Aboul Gheit said that Iran’s acquisition of nuclear weapons would trigger an arms race in the region. He hoped negotiations would succeed in dissuading Iran from achieving this goal to avoid a deterioration in the current security situation.

He said it was difficult to address the Iranian nuclear program without acknowledging that there was already a nuclear power in the region in Israel, especially in light of its insistence on destroying the two-state solution and wasting opportunities for its implementation.


Explosions heard near Syria-Iraq border, rebels deny blasts inside US base

Explosions heard near Syria-Iraq border, rebels deny blasts inside US base
Updated 6 min 1 sec ago

Explosions heard near Syria-Iraq border, rebels deny blasts inside US base

Explosions heard near Syria-Iraq border, rebels deny blasts inside US base
  • US-backed rebel group Maghawir Al-Thawra say the blasts were part of joint ground and air exercises that began earlier this week
  • The garrison was first set up when Daesh fighters controlled eastern Syria bordering Iraq

DUBAI/AMMAN: Syrian state television reported on Sunday that multiple explosions had been heard inside a US base in the Al-Tanf region near the Iraqi border.
The report was denied, however, by a commander in the US-backed rebel group Maghawir Al-Thawra, whose several hundred fighters work with US troops at the Tanf base, who said the blasts were part of joint ground and air exercises that began earlier this week and did not come from inside the base.
The garrison is located in a strategic area near Syria’s Tanf border crossing with Iraq at the crossroad of a main Baghdad-Damascus highway, Tehran’s main arms supply route by land to Syria and Lebanon’s powerful Hezbollah militia.
Several drones attacked the outskirts of the base last October but there were no American casualties, according to US officials.
While it is not common for attacks on the US troops at the outpost, Iranian-backed forces have frequently attacked American troops with drones and rockets in eastern Syria and Iraq. .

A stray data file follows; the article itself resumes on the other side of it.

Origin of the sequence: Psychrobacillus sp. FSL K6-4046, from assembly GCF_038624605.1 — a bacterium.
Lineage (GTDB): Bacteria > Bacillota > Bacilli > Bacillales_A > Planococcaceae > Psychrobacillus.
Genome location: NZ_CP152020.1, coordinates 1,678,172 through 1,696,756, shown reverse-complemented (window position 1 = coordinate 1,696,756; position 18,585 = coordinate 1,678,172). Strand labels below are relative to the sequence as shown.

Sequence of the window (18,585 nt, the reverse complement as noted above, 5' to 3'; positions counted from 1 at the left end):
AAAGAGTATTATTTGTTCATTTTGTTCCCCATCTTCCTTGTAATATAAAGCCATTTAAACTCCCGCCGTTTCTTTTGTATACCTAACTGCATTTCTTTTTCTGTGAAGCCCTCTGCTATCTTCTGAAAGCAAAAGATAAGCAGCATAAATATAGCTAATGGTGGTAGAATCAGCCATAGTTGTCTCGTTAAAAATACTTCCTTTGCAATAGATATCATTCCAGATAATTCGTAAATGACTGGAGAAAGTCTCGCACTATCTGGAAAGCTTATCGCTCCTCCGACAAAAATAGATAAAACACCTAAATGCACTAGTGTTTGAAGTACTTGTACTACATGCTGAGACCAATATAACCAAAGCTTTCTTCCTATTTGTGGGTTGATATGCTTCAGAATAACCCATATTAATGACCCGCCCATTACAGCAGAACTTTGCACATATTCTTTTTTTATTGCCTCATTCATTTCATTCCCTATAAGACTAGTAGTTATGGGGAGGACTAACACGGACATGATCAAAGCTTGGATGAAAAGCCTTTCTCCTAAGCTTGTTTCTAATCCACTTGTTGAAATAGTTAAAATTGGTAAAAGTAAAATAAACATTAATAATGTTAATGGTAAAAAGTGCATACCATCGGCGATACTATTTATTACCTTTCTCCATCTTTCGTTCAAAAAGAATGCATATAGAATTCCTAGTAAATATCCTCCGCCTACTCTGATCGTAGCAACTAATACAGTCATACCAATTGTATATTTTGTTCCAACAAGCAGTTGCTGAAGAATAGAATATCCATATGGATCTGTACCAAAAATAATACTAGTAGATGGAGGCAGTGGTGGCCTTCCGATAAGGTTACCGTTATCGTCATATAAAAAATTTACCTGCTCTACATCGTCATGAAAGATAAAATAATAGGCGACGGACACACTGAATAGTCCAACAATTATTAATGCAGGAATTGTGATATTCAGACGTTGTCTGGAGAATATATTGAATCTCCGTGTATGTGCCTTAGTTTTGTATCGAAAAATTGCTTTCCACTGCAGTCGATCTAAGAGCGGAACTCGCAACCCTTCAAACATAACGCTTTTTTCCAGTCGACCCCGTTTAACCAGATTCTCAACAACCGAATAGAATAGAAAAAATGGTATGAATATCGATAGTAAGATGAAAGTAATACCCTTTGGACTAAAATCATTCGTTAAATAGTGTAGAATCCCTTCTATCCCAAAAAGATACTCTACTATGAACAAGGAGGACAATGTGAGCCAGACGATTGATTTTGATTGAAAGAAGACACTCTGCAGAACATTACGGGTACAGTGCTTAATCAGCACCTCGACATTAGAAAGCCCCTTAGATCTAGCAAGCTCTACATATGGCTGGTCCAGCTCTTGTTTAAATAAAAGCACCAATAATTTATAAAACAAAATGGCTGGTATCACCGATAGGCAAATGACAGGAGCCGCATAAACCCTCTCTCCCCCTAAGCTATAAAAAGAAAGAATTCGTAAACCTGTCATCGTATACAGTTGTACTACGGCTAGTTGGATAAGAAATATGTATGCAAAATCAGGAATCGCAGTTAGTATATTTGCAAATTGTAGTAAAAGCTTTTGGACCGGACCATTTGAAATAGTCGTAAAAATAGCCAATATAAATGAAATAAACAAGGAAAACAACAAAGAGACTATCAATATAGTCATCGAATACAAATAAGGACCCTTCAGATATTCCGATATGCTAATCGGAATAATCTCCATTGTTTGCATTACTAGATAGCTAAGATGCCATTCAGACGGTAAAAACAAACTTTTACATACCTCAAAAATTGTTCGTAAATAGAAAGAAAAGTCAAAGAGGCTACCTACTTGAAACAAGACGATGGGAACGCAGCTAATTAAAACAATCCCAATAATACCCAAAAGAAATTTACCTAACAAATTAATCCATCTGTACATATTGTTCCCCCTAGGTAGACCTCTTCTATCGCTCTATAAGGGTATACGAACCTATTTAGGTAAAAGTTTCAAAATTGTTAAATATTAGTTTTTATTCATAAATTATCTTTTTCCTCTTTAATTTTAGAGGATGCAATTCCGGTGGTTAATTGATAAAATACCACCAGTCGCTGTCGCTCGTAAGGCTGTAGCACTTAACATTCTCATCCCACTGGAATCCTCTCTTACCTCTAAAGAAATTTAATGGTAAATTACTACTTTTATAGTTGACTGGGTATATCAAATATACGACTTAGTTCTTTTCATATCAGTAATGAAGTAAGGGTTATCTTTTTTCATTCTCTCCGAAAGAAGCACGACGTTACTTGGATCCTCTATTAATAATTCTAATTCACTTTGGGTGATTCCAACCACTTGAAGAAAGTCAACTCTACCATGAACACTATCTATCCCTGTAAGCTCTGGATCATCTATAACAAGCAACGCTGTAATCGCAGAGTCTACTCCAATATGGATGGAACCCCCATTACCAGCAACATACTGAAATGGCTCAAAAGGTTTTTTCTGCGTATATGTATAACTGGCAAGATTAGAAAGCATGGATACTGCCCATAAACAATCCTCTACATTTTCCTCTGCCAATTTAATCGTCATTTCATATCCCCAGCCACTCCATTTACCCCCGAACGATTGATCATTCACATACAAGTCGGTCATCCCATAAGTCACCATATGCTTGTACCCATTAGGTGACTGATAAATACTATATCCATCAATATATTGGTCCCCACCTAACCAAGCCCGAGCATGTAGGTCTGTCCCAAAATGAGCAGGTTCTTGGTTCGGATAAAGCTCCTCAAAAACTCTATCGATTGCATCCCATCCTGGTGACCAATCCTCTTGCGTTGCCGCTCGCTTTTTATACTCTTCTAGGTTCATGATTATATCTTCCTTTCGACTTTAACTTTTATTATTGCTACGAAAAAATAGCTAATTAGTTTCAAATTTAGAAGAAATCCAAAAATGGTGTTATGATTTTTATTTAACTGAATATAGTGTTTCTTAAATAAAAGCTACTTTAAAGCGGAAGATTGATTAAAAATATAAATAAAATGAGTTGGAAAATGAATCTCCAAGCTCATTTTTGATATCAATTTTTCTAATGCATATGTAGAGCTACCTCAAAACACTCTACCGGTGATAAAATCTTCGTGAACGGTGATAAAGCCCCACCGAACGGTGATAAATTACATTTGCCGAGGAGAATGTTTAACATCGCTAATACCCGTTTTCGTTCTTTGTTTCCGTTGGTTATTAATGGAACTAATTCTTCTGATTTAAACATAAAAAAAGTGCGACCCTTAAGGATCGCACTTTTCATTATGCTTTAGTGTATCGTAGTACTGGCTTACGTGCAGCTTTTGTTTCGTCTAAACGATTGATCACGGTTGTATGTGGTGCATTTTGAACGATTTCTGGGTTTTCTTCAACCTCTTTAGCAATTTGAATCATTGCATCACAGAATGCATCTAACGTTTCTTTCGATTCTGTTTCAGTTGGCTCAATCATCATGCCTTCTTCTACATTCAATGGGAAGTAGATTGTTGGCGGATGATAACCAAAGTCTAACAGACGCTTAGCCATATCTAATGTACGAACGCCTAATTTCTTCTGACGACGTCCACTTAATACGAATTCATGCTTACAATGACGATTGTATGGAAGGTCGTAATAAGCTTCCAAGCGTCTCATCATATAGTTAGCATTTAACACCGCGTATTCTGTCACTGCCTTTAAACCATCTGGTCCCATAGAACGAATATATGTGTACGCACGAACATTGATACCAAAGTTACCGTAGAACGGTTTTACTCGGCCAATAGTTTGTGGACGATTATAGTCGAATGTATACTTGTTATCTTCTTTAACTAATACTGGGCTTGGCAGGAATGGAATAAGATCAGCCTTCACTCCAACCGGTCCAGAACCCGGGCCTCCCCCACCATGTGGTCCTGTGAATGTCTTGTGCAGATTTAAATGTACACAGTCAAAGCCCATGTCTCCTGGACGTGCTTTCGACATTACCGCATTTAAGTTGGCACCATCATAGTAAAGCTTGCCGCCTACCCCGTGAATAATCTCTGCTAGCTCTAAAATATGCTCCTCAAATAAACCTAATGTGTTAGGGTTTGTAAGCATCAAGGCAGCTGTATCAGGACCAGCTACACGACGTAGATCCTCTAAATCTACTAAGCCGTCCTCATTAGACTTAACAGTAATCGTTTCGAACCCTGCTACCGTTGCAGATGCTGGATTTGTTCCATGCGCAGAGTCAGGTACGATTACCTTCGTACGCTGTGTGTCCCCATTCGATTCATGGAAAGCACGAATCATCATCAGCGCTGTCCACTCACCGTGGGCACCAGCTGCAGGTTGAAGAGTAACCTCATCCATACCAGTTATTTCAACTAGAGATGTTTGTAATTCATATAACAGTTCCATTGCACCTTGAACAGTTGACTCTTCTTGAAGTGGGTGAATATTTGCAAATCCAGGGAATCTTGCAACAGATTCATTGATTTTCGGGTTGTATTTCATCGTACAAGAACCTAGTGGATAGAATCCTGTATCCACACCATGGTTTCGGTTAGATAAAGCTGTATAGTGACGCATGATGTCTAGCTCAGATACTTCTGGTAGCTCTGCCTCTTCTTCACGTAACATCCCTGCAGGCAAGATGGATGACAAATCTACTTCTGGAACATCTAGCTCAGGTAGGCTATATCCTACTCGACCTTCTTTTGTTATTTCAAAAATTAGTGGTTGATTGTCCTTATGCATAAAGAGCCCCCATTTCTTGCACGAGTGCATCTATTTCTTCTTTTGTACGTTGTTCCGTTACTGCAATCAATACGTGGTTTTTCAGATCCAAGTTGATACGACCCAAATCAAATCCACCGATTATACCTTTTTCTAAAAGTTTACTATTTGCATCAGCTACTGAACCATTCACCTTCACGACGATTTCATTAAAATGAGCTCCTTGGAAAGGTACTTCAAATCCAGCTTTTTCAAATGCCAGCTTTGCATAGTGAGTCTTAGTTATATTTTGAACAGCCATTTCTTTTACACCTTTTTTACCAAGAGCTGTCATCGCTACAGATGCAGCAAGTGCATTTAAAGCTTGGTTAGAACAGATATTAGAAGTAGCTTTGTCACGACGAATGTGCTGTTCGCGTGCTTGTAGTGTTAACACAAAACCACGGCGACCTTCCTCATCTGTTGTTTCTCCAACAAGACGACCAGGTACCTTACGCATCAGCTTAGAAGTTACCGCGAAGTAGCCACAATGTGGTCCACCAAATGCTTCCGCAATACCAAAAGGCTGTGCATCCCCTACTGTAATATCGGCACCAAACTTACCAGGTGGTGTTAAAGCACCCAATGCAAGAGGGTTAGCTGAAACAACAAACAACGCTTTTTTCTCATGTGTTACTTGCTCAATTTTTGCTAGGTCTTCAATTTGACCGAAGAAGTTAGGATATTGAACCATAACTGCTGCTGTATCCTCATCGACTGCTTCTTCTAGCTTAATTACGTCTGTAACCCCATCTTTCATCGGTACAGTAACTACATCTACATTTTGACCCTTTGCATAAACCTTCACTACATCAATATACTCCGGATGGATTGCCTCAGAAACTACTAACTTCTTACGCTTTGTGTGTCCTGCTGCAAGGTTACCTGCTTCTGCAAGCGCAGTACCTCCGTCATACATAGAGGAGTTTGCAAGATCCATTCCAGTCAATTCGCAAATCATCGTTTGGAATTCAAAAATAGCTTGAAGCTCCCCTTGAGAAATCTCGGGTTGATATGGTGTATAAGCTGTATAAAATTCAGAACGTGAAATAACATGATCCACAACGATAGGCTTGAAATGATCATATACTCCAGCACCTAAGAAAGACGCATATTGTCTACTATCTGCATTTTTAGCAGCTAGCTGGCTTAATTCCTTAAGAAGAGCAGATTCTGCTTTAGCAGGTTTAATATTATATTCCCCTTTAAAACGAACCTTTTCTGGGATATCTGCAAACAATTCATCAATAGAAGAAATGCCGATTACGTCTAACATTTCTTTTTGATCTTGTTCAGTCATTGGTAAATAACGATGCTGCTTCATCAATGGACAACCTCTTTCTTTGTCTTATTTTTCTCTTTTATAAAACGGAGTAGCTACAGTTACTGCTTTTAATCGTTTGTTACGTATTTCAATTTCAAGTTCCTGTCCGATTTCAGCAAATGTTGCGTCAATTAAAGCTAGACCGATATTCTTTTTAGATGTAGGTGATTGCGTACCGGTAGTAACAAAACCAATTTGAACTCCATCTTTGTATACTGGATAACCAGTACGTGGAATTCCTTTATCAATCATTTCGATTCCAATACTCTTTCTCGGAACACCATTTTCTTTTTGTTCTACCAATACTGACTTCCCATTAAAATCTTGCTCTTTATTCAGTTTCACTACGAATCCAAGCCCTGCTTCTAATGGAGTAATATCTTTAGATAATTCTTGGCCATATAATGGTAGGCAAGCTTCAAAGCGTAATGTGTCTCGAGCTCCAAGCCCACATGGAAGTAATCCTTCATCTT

Russia and the Syrian government have repeatedly called on Washington to pull its troops from the Tanf base, where it has declared a 55 km (35 mile)-radius “deconfliction zone.”
The garrison was first set up when Daesh fighters controlled eastern Syria bordering Iraq, but since the militants were driven out Tanf has assumed a role as part of a US strategy to contain Iran’s military build-up in eastern Syria.


Grand Imam of Al-Azhar in Vatican meeting to discuss Document on Human Fraternity

Grand Imam of Al-Azhar in Vatican meeting to discuss Document on Human Fraternity
Updated 05 December 2021

Grand Imam of Al-Azhar in Vatican meeting to discuss Document on Human Fraternity

Grand Imam of Al-Azhar in Vatican meeting to discuss Document on Human Fraternity
  • The two discussed their vision of what the relationship between followers of religions should be
  • Last month, Sheikh Al-Tayeb met Pope Francis on the sidelines of the Religious Leaders on Climate Change summit

Cairo: Ahmed Al-Tayeb, the Grand Imam of Al-Azhar, held a meeting in the Vatican with Cardinal Miguel Angel Ayuso, President of the Pontifical Council for Interreligious Dialogue, to discuss how to implement the provisions of the Document on Human fraternity for World Peace and Living Together.

This joint statement, which was signed by Pope Francis of the Catholic Church and Sheikh Al-Tayeb on Feb. 4, 2019, in Abu Dhabi, includes various proposed solutions from a religious standpoint to the current problems facing the world.

During the meeting Sheikh Al-Tayeb said that “the relationship of Al-Azhar and the Vatican remains an effective and real model for spreading tolerance and peace and combating extremism, hatred, wars and conflicts, and that the path of peace and dialogue is a difficult path, but the path is moving and making efforts,” adding that the world is in urgent need of the values of brotherhood, peaceful coexistence and respect for the other.

He stressed that religious leaders and scholars have a religious and societal duty to confront negative phenomena, especially with regard to moral aspects.

The two discussed their vision of what the relationship between followers of religions should be, and the role that religions should play in our contemporary world. The document seeks to activate dialogue about coexistence among human beings.

Ayuso said that the Grand Imam and His Holiness Pope Francis had the courage to fight battles for the good of humanity, and that the signing of the Document on Human Fraternity was not an easy thing.

But their persistence and sincerity helped to break barriers and repair broken bridges between some Muslims and Christians, and continued the dialogue between Al-Azhar and the Vatican after a rupture of nearly six years. They said they had begun to reap the fruits of this document in a rapprochement not only at the level of official institutions and institutes, but also between individuals among the wider masses.

Ayuso spoke about the great efforts of the Higher Committee for Human Fraternity that emerged from the document, noting that this committee includes religious and cultural leaders from different ethnic, social and cultural backgrounds around the world.